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Inmet Mining and Lundin Mining have publicly said they amicably walked away from their proposed merger, but the lingering $120-million break fee casts a shadow on that rosy public image.

Shortly after the two firms announced they were parting ways on Tuesday, they made it perfectly clear that Lundin would still have to pay Inmet a $120-million break fee if Equinox's takeover bid is successful.

That payment seems a bit odd considering the two miners agreed to "mutually terminate" their arrangement agreement.

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Digging through that specific document, the break fee was required under any one of three scenarios: one company's board of directors withdraws or changes its recommendation on the merger; a third party makes a bid and Lundin or Inmet's shareholders don't vote in favour of the merger; or one company's board accepts a superior proposal.

At this time, none of those three things has happened. However, it looks like Inmet is trying to tie the break fee to the second scenario, considering that Equinox's bid remains on the table. But the question is, does that scenario even apply any more, considering the arrangement agreement has been completely terminated? That's probably a decision that the courts or a regulator will have to make.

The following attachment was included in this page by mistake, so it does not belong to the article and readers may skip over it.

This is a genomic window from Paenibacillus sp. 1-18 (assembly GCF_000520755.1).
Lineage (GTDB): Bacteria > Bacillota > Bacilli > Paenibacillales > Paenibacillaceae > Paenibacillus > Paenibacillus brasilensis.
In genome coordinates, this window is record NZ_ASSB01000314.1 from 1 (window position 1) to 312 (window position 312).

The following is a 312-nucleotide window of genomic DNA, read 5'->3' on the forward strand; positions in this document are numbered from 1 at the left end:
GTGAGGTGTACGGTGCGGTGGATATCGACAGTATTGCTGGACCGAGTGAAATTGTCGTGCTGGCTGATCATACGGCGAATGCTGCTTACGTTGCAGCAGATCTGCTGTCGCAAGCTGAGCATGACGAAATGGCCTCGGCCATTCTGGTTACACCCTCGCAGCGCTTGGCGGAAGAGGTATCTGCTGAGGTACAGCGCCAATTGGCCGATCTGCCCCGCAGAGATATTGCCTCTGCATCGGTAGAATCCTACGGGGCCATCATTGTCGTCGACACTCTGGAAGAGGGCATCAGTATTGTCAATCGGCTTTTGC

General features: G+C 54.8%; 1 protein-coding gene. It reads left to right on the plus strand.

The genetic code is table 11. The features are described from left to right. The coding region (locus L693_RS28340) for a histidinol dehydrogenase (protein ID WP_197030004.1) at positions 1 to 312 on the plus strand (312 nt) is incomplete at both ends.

Lundin has also put a poison pill in place, which is a rare tactic considering that the shareholder rights plan is being instituted mid-bid and a third party has already emerged.

It's somewhat similar to 2005 when Inco and Falconbridge Ltd. struck a friendly takeover agreement, which was then upended by Xstrata PLC's hostile bid for Falconbridge. When bidding, Xstrata applied to have Falconbridge's shareholder rights plan struck down, stating that the pill had already been in place for nine months.

Ultimately the Ontario Securities Commission rejected Xstrata's request to remove the poison pill, and the Ontario courts ruled that Falconbridge didn't need to call a meeting of shareholders to put the plan to a vote.

However, its important to note that Xstrata already owned 20 per cent of Falconbridge at the time of its bid because that factored into the OSC's decision. Had Xstrata acquired any more shares, it might have been able to block any competing bids.

More recently, Baffinland tried to institute a shareholder rights plan after reaching a deal with ArcelorMittal last fall, but the OSC struck that request down because a second bid from Nunavut Iron Ore was already on the table.

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This case could be a bit tricky, though. Technically Lundin shareholders didn't get a chance to vote between two competing bids because the Inmet-Lundin merger was shut down without their say.

Moral of the story: Lundin is doing whatever it can to make Equinox's bid as difficult as possible.

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